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(Version in English)

Ah Phong (person’s name)

Bloating all the way to Jelutong (Jelutong is a district in Penang)

After Jelutong was razed in a fire

Ah Phong became barbequed meat

Barbequed meat to be given for others to eat

Ah Phong became clogs

While the clogs are given away for others to wear

Ah Phong became a gun

The gun was then hijacked

and Ah Phong became Batman (a western cartoon superhero)

After Batman collapses

Ah Phong sat on a motorcycle

After the motorbike overturned

Ah Phong sat on a table

The table altogether has four legs

Ah Phong possesses enlarged testicles.

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About this rhyme:~

Obviously, this rhyme is as old as “batman” himself but centers around a character named “Ah Phong”. The word “Ah” is colloquial and it is a form of address that comes before every name like how one uses the word “Mister”. The word “Phong” means “swell” or “bloated” . As usual, there is an uncanny absurdity that makes this rhyme puzzling.

The author/owner has compiled for record, a collection of early Hokkien sayings, proverbs, rhymes and ditties to capture the essence and spirit of his hoi polloi, a community originating from the southern province of Fujian, China where individuals climbed aboard bum boats, crossing the South China Sea to settle in faraway lands to escape the brewing civil unrest and a way out from hardship carrying along with them in their journey, nothing except their trademark ponytails and their beliefs, very much rooted in Confucianism. These ditties retell their story and their lifestyle way back then so that the younger generation can gain an insight and foothold to their origin..

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Kay Po Chni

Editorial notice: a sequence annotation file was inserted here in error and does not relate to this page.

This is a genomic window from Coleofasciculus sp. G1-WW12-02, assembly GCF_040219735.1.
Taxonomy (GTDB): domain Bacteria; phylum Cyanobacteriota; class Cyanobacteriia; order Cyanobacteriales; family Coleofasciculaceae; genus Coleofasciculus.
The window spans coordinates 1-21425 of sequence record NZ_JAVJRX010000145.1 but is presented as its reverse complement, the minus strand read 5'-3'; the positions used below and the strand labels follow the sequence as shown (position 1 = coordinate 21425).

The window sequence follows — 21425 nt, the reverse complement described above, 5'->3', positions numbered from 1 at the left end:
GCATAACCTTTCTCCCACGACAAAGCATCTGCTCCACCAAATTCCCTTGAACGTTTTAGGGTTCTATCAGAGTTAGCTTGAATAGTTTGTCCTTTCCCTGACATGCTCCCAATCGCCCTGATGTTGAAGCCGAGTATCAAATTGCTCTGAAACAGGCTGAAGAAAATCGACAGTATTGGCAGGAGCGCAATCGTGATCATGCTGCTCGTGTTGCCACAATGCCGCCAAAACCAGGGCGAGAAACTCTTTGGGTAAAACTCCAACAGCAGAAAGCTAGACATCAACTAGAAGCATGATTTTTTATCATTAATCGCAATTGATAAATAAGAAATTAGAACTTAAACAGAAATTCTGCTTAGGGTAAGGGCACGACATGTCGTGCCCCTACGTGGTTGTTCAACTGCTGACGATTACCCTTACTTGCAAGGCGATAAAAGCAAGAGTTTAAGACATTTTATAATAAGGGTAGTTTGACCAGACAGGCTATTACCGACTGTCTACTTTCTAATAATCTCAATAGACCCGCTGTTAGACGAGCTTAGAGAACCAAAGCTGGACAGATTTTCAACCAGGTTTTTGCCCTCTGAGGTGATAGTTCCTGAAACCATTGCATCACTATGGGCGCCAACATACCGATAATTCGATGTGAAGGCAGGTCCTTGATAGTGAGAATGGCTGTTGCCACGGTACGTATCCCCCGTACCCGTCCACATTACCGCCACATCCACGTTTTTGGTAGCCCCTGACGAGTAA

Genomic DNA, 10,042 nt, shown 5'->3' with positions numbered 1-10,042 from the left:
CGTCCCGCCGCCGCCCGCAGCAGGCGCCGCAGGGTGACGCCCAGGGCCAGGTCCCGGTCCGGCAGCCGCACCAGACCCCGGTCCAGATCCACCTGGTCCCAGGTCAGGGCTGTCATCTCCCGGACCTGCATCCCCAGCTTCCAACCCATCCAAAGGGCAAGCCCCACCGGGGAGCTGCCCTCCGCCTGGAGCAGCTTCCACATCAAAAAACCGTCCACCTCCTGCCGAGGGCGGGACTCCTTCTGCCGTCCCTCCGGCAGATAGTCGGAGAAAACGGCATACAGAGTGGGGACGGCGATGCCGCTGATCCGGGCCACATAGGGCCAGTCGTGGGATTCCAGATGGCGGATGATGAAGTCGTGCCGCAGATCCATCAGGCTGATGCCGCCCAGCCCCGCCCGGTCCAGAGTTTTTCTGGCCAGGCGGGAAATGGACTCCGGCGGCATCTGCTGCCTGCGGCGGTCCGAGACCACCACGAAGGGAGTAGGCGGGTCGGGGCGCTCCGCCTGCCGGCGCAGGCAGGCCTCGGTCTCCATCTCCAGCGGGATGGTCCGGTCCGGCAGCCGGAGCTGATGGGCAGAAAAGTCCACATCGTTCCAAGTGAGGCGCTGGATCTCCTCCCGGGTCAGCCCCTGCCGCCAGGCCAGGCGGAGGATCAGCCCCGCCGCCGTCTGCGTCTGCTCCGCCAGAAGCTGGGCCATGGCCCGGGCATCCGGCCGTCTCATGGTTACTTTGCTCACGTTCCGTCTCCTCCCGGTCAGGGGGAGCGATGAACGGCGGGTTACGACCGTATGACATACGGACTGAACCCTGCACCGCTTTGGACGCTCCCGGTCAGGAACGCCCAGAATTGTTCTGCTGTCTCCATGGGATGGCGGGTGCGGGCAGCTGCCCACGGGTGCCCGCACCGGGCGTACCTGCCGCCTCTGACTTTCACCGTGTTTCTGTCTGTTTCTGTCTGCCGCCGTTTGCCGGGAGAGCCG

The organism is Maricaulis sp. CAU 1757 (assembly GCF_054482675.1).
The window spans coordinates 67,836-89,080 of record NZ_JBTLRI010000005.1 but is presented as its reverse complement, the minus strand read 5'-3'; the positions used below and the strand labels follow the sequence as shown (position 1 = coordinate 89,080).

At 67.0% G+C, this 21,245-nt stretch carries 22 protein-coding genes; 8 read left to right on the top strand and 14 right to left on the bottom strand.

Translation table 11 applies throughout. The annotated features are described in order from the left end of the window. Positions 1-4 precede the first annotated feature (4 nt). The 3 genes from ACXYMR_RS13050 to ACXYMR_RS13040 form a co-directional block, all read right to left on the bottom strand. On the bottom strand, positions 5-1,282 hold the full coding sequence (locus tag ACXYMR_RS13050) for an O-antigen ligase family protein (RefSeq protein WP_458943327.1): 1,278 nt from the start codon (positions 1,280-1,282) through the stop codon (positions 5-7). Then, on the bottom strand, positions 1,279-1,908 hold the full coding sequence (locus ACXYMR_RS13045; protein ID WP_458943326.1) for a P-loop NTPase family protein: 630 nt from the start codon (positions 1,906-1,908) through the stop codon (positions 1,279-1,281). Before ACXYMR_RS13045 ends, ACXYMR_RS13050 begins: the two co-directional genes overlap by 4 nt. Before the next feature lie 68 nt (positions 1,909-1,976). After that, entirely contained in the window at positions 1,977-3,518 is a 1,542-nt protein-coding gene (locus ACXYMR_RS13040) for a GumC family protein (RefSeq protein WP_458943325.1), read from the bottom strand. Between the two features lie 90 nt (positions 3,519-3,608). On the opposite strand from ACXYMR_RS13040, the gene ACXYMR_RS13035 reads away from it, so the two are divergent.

(1st Version in Hokkien)

Kay Po Chni

Snar Uar Ee

Chiak Bo Kau

Ko Chai Thni.

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(1st Version in English)

Busybody Spirit

Three bowls of glutinous rice balls (local sweet soup)

Still not enough

Again ask for another helping.

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(2nd Version in Hokkien)

Kay Po Chni

Sampat Ee

Chiak Bo Kau

Ko Chai Thni.

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(2nd Version in English)

Busybody spirit

Ignorant aunty

Still not enough

Again ask for another helping.

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(3rd Version in Hokkien)

Kay Po Chni

Sampat Ee

Bo Larng Chiak

Kar Ki Thni.

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(3rd Version in English)

Busybody spirit

Ignorant aunty

No one eats

Serving oneself with another helping.

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(4th Version in Hokkien)

Kay Po Chni

Tiam Ean Chi

Ean Chi Ang

Pek Chieu Chang

Chieu Chang Toe

Chay Mo Toe

Mo Toe Peng

Khar Ch’ooi Cheng.

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(3rd Version in English)

Busybody spirit

Puts on the lipstick

The lipstick is red in color

Climbs up the tree